Within this field, special attention should be paid to a famous decision of the Constitutional Court (1992), which, among other things, laid down clear statements in the scope of what becomes Rule of Law and the legal importance of a change of regime. “The classification of Hungary under the Rule of Law is both a clarification and a program at the same time. The Rule of Law is established when a constitution enters into force truly and unconditionally. In terms of law, a change of regime means and is only possible if it is made compatible with the country’s Constitution and, in respect of any newly adopted legislative acts, concordance is maintained in the complete legal system. Not only the provisions of law but also the operation of government organisations should be in strict harmony with the constitution and then the conceptual culture and value scale of the Constitution also should affect the entire society. This is the Rule of Law; this is how a constitution materialises. The achievement of the Rule of Law is a process. The change of regime took place on a legal basis. The principle of legality requires a state run on the basis of the Rule of Law to unconditionally apply the rules of its legal system to itself. The Constitution, which triggered revolutionary changes in politics, and the fundamental statutes were established in compliance with the principles of the former legal system, technically impeccably, and this is the source of their non-appealable, legally binding nature. The former legal system also remained in effect. In terms of force, there is no difference between the law applied before and after the Constitution. The legitimacy of the various systems in the past 50 years is, in this sense, indifferent, and regarding the constitutionality of the provisions of law, this concept makes no sense. Irrespective of the date of its adoption, every statutory regulation must comply with the new Constitution. There is no dichotomy in constitutional review – and there is no double standard. The date of the adoption of a statutory regulation has relevance on to the extent that previous statutes become unconstitutional when a new Constitution came into effect.”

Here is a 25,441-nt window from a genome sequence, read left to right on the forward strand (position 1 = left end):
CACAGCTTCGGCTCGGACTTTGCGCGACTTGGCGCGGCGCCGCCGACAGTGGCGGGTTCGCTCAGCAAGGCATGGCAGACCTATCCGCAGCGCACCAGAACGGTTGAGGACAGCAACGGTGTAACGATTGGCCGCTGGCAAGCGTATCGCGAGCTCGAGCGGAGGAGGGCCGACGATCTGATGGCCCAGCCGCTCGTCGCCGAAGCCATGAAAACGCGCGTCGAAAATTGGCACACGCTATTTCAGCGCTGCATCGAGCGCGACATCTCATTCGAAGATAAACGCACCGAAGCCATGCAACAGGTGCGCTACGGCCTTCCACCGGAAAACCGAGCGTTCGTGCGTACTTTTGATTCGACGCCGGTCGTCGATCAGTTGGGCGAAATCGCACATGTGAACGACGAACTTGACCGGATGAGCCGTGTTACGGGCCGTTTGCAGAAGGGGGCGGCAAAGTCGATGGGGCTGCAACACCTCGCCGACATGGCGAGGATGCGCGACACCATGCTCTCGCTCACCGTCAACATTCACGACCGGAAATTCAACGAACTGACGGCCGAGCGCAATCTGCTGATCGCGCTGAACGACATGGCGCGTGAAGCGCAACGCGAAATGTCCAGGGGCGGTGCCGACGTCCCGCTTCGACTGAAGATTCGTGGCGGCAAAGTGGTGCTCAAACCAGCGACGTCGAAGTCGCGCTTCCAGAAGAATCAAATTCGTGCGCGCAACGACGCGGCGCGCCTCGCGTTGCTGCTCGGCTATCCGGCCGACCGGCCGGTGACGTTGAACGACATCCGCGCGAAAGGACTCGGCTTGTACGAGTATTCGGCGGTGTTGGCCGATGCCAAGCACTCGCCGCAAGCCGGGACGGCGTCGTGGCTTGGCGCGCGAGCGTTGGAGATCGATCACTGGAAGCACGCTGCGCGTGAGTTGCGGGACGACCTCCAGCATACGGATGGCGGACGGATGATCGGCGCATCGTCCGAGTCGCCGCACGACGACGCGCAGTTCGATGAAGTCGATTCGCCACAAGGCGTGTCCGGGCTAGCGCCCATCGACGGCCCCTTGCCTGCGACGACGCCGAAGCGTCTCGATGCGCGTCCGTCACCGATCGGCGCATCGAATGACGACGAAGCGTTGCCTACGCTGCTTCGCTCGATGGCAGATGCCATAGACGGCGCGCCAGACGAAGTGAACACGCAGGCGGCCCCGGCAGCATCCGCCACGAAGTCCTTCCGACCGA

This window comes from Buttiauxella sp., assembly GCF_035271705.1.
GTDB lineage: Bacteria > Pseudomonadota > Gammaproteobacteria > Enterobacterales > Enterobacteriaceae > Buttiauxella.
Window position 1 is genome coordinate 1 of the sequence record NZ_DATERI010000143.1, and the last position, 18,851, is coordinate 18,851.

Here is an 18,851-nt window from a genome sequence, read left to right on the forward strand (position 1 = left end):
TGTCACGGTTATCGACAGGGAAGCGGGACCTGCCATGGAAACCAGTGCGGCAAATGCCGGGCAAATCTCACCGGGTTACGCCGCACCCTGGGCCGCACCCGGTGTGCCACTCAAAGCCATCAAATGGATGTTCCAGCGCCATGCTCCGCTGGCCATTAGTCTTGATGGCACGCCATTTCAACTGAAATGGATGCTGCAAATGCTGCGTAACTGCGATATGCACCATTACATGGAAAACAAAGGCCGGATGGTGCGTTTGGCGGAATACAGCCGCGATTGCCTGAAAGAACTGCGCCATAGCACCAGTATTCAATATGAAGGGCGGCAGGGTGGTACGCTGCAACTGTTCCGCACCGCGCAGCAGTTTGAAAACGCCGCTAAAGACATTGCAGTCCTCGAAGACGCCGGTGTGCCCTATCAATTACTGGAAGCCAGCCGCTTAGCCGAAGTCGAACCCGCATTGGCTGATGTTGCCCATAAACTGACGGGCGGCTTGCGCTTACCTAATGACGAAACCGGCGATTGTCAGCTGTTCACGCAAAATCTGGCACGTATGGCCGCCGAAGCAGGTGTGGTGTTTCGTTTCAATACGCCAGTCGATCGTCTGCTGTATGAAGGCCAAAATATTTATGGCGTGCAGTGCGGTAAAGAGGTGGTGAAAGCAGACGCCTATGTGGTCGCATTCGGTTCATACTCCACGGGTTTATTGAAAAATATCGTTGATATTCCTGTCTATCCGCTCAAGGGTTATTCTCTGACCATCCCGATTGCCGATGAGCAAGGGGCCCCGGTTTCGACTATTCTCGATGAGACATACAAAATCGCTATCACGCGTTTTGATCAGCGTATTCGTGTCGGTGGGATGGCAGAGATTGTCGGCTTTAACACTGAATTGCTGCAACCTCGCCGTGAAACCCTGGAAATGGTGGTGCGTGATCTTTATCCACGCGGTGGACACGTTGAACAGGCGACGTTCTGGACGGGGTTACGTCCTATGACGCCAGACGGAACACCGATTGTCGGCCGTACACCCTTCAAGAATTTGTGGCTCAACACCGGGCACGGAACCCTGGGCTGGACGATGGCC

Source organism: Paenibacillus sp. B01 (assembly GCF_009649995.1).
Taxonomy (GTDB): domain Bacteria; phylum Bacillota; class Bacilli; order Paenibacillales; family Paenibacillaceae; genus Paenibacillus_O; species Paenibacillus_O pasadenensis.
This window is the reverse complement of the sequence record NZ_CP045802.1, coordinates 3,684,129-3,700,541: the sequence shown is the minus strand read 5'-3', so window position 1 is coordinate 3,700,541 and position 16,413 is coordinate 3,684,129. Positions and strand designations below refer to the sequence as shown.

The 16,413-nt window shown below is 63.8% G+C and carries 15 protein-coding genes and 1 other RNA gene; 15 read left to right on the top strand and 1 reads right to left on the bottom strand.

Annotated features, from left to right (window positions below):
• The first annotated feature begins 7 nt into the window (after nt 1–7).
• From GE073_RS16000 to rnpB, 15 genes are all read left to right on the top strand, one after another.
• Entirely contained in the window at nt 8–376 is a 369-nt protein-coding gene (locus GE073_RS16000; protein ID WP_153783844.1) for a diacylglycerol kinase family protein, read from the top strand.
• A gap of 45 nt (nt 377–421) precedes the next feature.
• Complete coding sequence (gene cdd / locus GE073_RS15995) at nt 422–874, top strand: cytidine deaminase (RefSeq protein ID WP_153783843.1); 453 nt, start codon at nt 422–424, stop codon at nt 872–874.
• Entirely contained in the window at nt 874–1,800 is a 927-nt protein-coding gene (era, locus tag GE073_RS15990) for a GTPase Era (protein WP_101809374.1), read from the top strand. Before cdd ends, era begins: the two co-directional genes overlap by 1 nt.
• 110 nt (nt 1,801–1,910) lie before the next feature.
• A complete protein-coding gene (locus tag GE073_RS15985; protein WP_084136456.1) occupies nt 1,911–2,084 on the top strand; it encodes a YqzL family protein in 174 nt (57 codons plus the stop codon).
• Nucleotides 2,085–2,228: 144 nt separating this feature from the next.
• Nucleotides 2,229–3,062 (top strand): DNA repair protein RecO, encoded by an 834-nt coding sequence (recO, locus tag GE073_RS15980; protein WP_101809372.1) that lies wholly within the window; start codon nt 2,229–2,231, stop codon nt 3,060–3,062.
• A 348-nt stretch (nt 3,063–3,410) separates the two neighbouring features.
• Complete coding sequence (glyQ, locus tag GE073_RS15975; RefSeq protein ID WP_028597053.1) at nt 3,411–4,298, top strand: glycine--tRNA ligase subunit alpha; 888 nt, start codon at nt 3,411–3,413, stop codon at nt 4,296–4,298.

This decision of the Constitutional Court also refers to the importance of changes in the ways of thinking and attitudes within the legal (and therefore political) culture. This democratic political transformation, having taken place by way of a revolutionary act to establish the Rule of Law and on the grounds of legality and continuity, required an enormous amount of legislation. The emphasis in legislation shifted towards the apex of the hierarchy of the sources of law, this is how more than one and a half thousand effective acts of Parliament were drafted (the legal regulations currently in force comprise almost six thousand legal instruments) (Fleck, 2010, p. 55).

Since the beginning of the 1990’s the number of acts of Parliament has been increasing continuously. Seventy-five per cent of these acts have been passed since 1990; and consequently, the most important level of the legal system has been replaced since transition to democracy. While Parliament passed 104 and 145 acts in 1990 and 2000, respectively, the number of acts passed by Parliament between May 2010 and May 2011 reached 200, including the new Fundamental Law, replacing the Constitution of 1989. A high level of activity also is seen in delegated legislation (legislation by decree). The judges of the Constitutional Court exercise permanent control over legislation.